Muon cameras, SQUIDs, dark matter, underground rivers, earthquakes, lightning and gravitational waves. A few highlights from the iDUST 2018 meeting on interdisciplinary underground science, held 4-5 June in Avignon, France.
High energy alien particles hit the sky above us every minute. We can’t see them, but they can be detected by exploiting an interesting bit of physics: the Cherenkov light produced as they zip through a medium faster than the speed of light.
The art of tracking particles is literally at the heart of the big LHC detectors. It is an enormously complicated 3-dimensional join-the-dots exercise. This challenge requires advanced software, developed by teams of programmers over many years. This is a story of how I figured it out one summer.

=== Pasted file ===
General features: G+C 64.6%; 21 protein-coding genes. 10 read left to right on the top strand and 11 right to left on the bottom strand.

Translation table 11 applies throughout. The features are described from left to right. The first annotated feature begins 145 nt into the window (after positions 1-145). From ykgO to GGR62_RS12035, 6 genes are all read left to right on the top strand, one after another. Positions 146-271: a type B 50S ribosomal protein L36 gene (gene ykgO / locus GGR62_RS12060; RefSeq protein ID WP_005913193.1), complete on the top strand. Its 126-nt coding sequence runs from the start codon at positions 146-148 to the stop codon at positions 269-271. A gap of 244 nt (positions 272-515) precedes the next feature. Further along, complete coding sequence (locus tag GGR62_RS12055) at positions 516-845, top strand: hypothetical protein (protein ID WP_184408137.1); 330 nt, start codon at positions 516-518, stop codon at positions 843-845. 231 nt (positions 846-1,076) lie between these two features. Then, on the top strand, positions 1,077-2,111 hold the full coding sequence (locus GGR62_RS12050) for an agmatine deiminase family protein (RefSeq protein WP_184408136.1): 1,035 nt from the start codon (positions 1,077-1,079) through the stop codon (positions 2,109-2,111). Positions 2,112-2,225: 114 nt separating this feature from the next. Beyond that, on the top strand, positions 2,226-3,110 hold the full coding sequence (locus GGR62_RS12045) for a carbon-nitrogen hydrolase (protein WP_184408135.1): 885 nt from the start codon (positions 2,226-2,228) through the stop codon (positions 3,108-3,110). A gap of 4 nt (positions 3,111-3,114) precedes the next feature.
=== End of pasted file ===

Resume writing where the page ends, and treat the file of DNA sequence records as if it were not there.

One of the most memorable lectures I have attended was by Joseph Rotblat, anti-nuclear campaigner, and the only scientist to quit the Manhattan Project on moral grounds. He explained the flaw in the concept of a nuclear deterrent was the assumption that you were dealing with a sane adversary. This came back to me as I read recent accounts of President Donald Trump.
A look at the work of seventeenth century gadgeteer Robert Hooke.
Despite enduring a certain stigma, fan fiction is a totally legitimate form of culture and a powerful tool to engage with a young audience about science. Here I explain how I have used cartoon ponies as a springboard to talk about everything from the physics of rainbows to nuclear reactors.
Selecting the best candidates for an oversubscribed course is not easy. Here’s how we do it for Oxford physics.
The search for particle dark matter involves many challenges. During my time working on such an experiment at the Gran Sasso laboratory, I had to run a helium liquefaction plant and maintain a super-clean environment deep underground, as well as endure daily battles with Italian bureaucracy and teams of builders.